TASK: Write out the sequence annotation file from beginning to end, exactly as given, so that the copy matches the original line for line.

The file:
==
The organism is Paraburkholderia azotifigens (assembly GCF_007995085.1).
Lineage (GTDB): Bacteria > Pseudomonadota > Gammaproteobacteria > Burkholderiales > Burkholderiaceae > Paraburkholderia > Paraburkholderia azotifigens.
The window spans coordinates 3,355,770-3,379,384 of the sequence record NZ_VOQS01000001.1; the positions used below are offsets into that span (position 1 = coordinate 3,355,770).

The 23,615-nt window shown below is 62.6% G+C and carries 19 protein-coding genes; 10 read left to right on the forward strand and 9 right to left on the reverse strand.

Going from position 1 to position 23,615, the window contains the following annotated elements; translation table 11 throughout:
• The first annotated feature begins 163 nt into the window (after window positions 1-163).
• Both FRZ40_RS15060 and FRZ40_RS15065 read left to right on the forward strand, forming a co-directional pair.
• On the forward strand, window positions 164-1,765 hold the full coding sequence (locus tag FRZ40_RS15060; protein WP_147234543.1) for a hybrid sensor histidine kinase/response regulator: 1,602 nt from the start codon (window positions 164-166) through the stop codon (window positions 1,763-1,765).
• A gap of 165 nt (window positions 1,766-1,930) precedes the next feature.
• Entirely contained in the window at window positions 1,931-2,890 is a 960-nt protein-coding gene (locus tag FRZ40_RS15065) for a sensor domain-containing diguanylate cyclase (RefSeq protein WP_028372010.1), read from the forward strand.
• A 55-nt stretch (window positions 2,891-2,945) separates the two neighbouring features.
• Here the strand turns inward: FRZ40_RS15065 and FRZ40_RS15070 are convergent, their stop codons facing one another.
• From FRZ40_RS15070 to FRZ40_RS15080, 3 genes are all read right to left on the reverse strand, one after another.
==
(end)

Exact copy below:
The organism is Paraburkholderia azotifigens (assembly GCF_007995085.1).
Lineage (GTDB): Bacteria > Pseudomonadota > Gammaproteobacteria > Burkholderiales > Burkholderiaceae > Paraburkholderia > Paraburkholderia azotifigens.
The window spans coordinates 3,355,770-3,379,384 of the sequence record NZ_VOQS01000001.1; the positions used below are offsets into that span (position 1 = coordinate 3,355,770).

The 23,615-nt window shown below is 62.6% G+C and carries 19 protein-coding genes; 10 read left to right on the forward strand and 9 right to left on the reverse strand.

Going from position 1 to position 23,615, the window contains the following annotated elements; translation table 11 throughout:
• The first annotated feature begins 163 nt into the window (after window positions 1-163).
• Both FRZ40_RS15060 and FRZ40_RS15065 read left to right on the forward strand, forming a co-directional pair.
• On the forward strand, window positions 164-1,765 hold the full coding sequence (locus tag FRZ40_RS15060; protein WP_147234543.1) for a hybrid sensor histidine kinase/response regulator: 1,602 nt from the start codon (window positions 164-166) through the stop codon (window positions 1,763-1,765).
• A gap of 165 nt (window positions 1,766-1,930) precedes the next feature.
• Entirely contained in the window at window positions 1,931-2,890 is a 960-nt protein-coding gene (locus tag FRZ40_RS15065) for a sensor domain-containing diguanylate cyclase (RefSeq protein WP_028372010.1), read from the forward strand.
• A 55-nt stretch (window positions 2,891-2,945) separates the two neighbouring features.
• Here the strand turns inward: FRZ40_RS15065 and FRZ40_RS15070 are convergent, their stop codons facing one another.
• From FRZ40_RS15070 to FRZ40_RS15080, 3 genes are all read right to left on the reverse strand, one after another.